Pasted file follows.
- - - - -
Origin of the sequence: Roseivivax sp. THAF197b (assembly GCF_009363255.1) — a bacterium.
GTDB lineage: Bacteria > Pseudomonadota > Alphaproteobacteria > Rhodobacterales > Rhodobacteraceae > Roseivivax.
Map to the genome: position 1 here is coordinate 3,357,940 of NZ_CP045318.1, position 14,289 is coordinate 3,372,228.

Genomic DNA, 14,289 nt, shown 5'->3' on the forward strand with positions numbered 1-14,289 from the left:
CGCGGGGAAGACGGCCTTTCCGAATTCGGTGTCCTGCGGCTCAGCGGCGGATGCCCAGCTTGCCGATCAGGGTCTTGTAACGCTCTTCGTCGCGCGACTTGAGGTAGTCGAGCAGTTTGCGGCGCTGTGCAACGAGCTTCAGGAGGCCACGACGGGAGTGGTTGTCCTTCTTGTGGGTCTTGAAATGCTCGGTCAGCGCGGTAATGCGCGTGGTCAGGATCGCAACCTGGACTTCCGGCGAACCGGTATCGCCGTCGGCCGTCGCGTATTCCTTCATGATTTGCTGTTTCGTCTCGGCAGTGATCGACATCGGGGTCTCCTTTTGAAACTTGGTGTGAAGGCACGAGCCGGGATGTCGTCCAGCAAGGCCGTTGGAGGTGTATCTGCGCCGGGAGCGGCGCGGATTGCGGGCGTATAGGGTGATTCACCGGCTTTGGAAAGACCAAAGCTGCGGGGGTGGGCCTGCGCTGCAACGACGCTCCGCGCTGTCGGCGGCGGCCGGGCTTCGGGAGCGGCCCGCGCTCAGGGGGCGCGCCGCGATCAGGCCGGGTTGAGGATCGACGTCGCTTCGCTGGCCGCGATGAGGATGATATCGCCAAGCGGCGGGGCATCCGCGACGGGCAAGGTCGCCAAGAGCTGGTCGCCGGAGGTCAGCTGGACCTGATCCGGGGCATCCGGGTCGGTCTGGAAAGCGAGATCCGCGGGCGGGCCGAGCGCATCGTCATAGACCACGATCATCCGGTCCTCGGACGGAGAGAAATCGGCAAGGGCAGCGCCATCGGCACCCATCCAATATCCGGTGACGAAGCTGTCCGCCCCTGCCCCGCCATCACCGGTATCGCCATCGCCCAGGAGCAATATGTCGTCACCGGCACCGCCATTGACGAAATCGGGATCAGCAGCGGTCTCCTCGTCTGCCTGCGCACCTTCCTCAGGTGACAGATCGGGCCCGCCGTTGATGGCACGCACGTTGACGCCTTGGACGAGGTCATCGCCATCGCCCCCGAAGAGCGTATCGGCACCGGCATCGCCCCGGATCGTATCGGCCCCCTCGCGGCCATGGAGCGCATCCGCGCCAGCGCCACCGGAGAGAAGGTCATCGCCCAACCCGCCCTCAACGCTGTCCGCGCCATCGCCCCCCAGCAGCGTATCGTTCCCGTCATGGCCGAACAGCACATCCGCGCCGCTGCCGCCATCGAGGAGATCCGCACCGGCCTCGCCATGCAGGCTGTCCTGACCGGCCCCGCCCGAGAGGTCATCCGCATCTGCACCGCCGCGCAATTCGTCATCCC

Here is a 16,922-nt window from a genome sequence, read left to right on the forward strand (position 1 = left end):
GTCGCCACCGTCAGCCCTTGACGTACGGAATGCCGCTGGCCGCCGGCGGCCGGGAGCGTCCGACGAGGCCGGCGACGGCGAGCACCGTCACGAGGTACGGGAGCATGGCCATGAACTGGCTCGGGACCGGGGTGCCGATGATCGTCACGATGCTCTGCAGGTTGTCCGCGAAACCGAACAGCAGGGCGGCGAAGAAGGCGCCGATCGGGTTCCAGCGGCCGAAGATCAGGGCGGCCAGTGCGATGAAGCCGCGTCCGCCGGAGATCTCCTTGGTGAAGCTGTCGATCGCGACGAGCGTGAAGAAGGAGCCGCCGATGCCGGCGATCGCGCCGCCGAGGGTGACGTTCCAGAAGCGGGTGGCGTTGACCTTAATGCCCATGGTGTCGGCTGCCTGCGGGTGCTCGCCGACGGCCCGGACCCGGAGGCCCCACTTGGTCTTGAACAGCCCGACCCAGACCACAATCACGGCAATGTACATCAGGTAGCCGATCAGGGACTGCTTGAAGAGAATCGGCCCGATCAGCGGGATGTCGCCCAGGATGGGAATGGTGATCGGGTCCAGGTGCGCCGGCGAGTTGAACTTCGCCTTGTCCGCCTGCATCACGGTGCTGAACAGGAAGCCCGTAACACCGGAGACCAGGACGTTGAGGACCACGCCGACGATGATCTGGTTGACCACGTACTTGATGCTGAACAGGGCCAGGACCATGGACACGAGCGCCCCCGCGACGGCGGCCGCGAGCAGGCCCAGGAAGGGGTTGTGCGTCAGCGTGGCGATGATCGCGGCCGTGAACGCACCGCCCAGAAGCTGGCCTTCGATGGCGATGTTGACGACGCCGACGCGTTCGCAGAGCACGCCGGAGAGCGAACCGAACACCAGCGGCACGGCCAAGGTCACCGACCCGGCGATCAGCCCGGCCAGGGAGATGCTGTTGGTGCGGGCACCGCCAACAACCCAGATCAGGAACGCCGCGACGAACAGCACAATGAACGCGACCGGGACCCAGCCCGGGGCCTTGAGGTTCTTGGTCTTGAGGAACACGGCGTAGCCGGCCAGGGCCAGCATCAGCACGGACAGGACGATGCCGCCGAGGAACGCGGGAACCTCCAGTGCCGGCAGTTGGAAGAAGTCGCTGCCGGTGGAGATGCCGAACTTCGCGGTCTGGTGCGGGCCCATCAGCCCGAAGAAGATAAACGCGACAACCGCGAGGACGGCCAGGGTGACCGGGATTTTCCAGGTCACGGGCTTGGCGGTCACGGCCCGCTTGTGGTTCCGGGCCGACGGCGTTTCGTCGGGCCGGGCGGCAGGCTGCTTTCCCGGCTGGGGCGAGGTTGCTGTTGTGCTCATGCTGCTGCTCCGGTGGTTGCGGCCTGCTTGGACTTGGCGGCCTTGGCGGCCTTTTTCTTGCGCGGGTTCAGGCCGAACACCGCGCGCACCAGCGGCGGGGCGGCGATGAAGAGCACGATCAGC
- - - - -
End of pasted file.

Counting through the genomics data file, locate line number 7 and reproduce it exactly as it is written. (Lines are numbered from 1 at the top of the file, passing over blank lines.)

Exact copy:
GTCGCCACCGTCAGCCCTTGACGTACGGAATGCCGCTGGCCGCCGGCGGCCGGGAGCGTCCGACGAGGCCGGCGACGGCGAGCACCGTCACGAGGTACGGGAGCATGGCCATGAACTGGCTCGGGACCGGGGTGCCGATGATCGTCACGATGCTCTGCAGGTTGTCCGCGAAACCGAACAGCAGGGCGGCGAAGAAGGCGCCGATCGGGTTCCAGCGGCCGAAGATCAGGGCGGCCAGTGCGATGAAGCCGCGTCCGCCGGAGATCTCCTTGGTGAAGCTGTCGATCGCGACGAGCGTGAAGAAGGAGCCGCCGATGCCGGCGATCGCGCCGCCGAGGGTGACGTTCCAGAAGCGGGTGGCGTTGACCTTAATGCCCATGGTGTCGGCTGCCTGCGGGTGCTCGCCGACGGCCCGGACCCGGAGGCCCCACTTGGTCTTGAACAGCCCGACCCAGACCACAATCACGGCAATGTACATCAGGTAGCCGATCAGGGACTGCTTGAAGAGAATCGGCCCGATCAGCGGGATGTCGCCCAGGATGGGAATGGTGATCGGGTCCAGGTGCGCCGGCGAGTTGAACTTCGCCTTGTCCGCCTGCATCACGGTGCTGAACAGGAAGCCCGTAACACCGGAGACCAGGACGTTGAGGACCACGCCGACGATGATCTGGTTGACCACGTACTTGATGCTGAACAGGGCCAGGACCATGGACACGAGCGCCCCCGCGACGGCGGCCGCGAGCAGGCCCAGGAAGGGGTTGTGCGTCAGCGTGGCGATGATCGCGGCCGTGAACGCACCGCCCAGAAGCTGGCCTTCGATGGCGATGTTGACGACGCCGACGCGTTCGCAGAGCACGCCGGAGAGCGAACCGAACACCAGCGGCACGGCCAAGGTCACCGACCCGGCGATCAGCCCGGCCAGGGAGATGCTGTTGGTGCGGGCACCGCCAACAACCCAGATCAGGAACGCCGCGACGAACAGCACAATGAACGCGACCGGGACCCAGCCCGGGGCCTTGAGGTTCTTGGTCTTGAGGAACACGGCGTAGCCGGCCAGGGCCAGCATCAGCACGGACAGGACGATGCCGCCGAGGAACGCGGGAACCTCCAGTGCCGGCAGTTGGAAGAAGTCGCTGCCGGTGGAGATGCCGAACTTCGCGGTCTGGTGCGGGCCCATCAGCCCGAAGAAGATAAACGCGACAACCGCGAGGACGGCCAGGGTGACCGGGATTTTCCAGGTCACGGGCTTGGCGGTCACGGCCCGCTTGTGGTTCCGGGCCGACGGCGTTTCGTCGGGCCGGGCGGCAGGCTGCTTTCCCGGCTGGGGCGAGGTTGCTGTTGTGCTCATGCTGCTGCTCCGGTGGTTGCGGCCTGCTTGGACTTGGCGGCCTTGGCGGCCTTTTTCTTGCGCGGGTTCAGGCCGAACACCGCGCGCACCAGCGGCGGGGCGGCGATGAAGAGCACGATCAGC